RESIDENT EVIL Exposes Everything Wrong With Netflix Adaptations

Poster Courtesy of MMPA

RESIDENT EVIL Exposes Everything Wrong With Netflix Adaptations

By Trevor Jones, Movieguide® Contributor

RESIDENT EVIL is a 2022 Netflix original action horror series that nobody asked for. It follows Jade Wesker (Ella Balinska), a tough-as-nails survivor in a zombie-infested world. At first, the Wesker Family moves into New Raccoon City, a company-operated neighborhood. Jade’s scientist father Albert Wesker helps with the company’s covert medical research. However, Jade blows the whistle on the company’s secret bioweapon, the “T-virus.” Fourteen years later, Jade struggles to cure the outbreak and her strained relationship with her father.

The live action RESIDENT EVIL show is loosely based on the Japanese horror game franchise of the same name. The series incorporates elements from the games such as zombies, an evil medical establishment, and campy B-movie action. These “connections” cannot mask the show’s subpar quality.

RESIDENT EVIL is yet another casualty of the “Netflix Adaptation” machine. It is littered with juvenile humor, excessive gore, and flat-out nonsensical writing. The show flips between amusingly bad gunfights to overdramatic teen drama. It is as if the story was AI-generated. The special monster effects and cinematography are quite impressive. Yet, they are not enough to cover its moral pitfalls. MOVIEGUIDE(R) urges teens and adults to bury this series six feet under.

The first season of RESIDENT EVIL takes place in a world ravaged by the “T-virus”. This bioweapon was created by Umbrella, a corrupt medical organization motivated by greed. The story is split into two timeframes, the pre-outbreak of 2022 and the post-apocalypse of 2036. In 2022, 14-year-old twins Jade and Billie Wesker investigate Umbrella’s illegal animal experiments. The two girls throw themselves into overdramatic high school drama while questioning their father’s involvement in Umbrella. The sisters fail to stop Umbrella from unleashing the bioweapon.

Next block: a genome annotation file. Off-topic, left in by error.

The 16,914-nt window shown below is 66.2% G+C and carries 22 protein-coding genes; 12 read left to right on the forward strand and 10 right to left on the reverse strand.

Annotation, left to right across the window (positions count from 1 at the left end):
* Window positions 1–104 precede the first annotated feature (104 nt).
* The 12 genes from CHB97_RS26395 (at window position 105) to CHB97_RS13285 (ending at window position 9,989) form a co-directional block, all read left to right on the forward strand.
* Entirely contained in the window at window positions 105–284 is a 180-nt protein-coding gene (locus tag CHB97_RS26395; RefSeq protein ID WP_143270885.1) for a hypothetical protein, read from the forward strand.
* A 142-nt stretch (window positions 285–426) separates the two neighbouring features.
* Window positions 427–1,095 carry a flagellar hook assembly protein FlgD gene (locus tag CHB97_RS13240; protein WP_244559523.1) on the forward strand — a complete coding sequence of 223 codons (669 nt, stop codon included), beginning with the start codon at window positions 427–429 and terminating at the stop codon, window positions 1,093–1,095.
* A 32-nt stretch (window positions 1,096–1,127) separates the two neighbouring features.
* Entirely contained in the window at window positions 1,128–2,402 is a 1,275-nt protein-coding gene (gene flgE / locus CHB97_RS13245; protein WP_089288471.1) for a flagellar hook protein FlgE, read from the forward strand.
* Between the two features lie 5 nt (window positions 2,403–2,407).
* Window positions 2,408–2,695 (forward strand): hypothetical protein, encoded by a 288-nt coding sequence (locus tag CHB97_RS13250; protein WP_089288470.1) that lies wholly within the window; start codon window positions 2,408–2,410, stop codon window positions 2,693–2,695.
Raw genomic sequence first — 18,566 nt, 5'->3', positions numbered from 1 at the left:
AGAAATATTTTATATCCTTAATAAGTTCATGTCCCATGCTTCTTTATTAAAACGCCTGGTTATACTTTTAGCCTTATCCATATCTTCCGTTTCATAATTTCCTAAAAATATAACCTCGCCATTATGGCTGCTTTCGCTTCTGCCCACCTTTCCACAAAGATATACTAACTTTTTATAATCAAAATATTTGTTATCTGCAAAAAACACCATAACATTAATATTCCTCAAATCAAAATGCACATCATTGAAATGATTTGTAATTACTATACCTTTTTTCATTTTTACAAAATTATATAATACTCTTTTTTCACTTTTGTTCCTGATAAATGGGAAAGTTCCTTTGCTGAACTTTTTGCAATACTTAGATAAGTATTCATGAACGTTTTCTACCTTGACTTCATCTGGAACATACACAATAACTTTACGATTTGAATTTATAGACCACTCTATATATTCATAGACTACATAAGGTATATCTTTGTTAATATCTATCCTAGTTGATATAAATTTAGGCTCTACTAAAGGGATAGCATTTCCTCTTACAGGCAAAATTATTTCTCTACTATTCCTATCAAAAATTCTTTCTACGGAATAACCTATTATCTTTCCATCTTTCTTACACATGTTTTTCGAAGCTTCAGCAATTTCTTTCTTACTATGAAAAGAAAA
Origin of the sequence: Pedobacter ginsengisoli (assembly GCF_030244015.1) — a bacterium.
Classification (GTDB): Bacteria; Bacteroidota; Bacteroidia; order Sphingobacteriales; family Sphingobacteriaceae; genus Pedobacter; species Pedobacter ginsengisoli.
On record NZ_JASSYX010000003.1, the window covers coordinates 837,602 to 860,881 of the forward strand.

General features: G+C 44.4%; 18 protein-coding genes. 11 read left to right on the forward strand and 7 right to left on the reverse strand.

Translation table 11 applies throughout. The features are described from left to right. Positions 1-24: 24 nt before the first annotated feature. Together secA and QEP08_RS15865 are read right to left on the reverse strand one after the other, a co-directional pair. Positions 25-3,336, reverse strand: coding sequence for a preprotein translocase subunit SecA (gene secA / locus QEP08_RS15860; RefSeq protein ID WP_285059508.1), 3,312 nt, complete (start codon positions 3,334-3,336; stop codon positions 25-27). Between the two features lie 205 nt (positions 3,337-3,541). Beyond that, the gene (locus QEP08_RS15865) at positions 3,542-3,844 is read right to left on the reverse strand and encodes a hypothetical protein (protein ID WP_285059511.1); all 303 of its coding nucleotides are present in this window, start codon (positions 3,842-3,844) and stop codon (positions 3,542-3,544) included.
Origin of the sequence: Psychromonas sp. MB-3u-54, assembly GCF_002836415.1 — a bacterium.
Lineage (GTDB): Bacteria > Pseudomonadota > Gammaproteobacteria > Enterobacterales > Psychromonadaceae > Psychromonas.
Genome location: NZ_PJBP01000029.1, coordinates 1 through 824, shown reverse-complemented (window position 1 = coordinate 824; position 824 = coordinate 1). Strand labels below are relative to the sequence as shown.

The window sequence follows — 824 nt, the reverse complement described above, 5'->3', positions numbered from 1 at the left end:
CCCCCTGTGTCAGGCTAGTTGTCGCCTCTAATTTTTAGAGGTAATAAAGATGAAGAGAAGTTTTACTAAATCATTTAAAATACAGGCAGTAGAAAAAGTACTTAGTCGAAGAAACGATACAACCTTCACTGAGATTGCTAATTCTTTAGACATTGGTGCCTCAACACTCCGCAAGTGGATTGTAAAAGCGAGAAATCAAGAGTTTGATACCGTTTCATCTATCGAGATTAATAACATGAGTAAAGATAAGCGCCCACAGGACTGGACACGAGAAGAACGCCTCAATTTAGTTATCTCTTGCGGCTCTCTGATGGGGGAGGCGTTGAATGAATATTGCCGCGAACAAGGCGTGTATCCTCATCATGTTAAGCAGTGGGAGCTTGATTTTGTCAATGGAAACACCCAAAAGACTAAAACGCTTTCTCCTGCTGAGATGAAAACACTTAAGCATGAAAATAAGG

In the “present day” 2036, the T-virus turned most of humanity into bloodthirsty zombies. Jade Wesker skirts around a ravaged South Africa while finding a cure for the manufactured disease. Meanwhile, Umbrella is the dominant military force of the world. The company issues a manhunt over Jade due to her intervention in 2022. Jade fends off the authorities while reconciling her past mistakes with father and sister.

In terms of worldview, RESIDENT EVIL is nihilistic and morally lazy. The Wesker family utters multiple “F” bombs, backstabs their allies constantly, and have zero redeeming values. The zombies are shot and amputated in extremely bloody fashion. Jade uncovers inhumane animal monsters, human tissue disintegration, and gory corpses. Albert Wesker tries giving his daughters sound relationship advice, but they disobey him on numerous occasions. Albert realizes his immense guilt near the end, but that does not excuse his compliance with Umbrella.

Even the show is not consistent with holding its immoral characters accountable. In the “present” storyline, Jade conducts a “cure” experiment on a zombie. The zombie goes haywire and bites off one of her innocent crewmates. Jade’s friends are initially shocked, but one episode later, this incident is never brought up again. In the past or present, Jade “flips the bird” to her enemies. She tries to reconcile with her sister and